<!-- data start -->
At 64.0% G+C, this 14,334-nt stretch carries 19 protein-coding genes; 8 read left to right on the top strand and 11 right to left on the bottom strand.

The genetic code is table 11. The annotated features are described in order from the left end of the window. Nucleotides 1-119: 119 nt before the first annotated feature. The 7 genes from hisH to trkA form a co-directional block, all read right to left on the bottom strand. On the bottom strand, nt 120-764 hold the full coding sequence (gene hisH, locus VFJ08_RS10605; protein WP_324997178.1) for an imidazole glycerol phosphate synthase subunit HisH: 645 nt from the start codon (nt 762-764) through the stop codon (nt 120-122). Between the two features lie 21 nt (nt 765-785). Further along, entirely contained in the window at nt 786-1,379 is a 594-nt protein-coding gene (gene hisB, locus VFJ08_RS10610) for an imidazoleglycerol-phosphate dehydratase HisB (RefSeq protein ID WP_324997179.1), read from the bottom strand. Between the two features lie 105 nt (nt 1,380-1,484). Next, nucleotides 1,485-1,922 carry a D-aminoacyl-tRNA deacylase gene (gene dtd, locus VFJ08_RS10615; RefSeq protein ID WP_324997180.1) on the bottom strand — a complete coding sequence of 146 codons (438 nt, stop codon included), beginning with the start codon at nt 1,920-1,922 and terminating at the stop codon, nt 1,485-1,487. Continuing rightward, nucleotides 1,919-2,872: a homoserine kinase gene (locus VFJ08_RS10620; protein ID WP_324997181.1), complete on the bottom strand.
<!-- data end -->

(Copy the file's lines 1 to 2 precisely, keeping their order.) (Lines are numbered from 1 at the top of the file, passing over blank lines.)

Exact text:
At 64.0% G+C, this 14,334-nt stretch carries 19 protein-coding genes; 8 read left to right on the top strand and 11 right to left on the bottom strand.

The genetic code is table 11. The annotated features are described in order from the left end of the window. Nucleotides 1-119: 119 nt before the first annotated feature. The 7 genes from hisH to trkA form a co-directional block, all read right to left on the bottom strand. On the bottom strand, nt 120-764 hold the full coding sequence (gene hisH, locus VFJ08_RS10605; protein WP_324997178.1) for an imidazole glycerol phosphate synthase subunit HisH: 645 nt from the start codon (nt 762-764) through the stop codon (nt 120-122). Between the two features lie 21 nt (nt 765-785). Further along, entirely contained in the window at nt 786-1,379 is a 594-nt protein-coding gene (gene hisB, locus VFJ08_RS10610) for an imidazoleglycerol-phosphate dehydratase HisB (RefSeq protein ID WP_324997179.1), read from the bottom strand. Between the two features lie 105 nt (nt 1,380-1,484). Next, nucleotides 1,485-1,922 carry a D-aminoacyl-tRNA deacylase gene (gene dtd, locus VFJ08_RS10615; RefSeq protein ID WP_324997180.1) on the bottom strand — a complete coding sequence of 146 codons (438 nt, stop codon included), beginning with the start codon at nt 1,920-1,922 and terminating at the stop codon, nt 1,485-1,487. Continuing rightward, nucleotides 1,919-2,872: a homoserine kinase gene (locus VFJ08_RS10620; protein ID WP_324997181.1), complete on the bottom strand.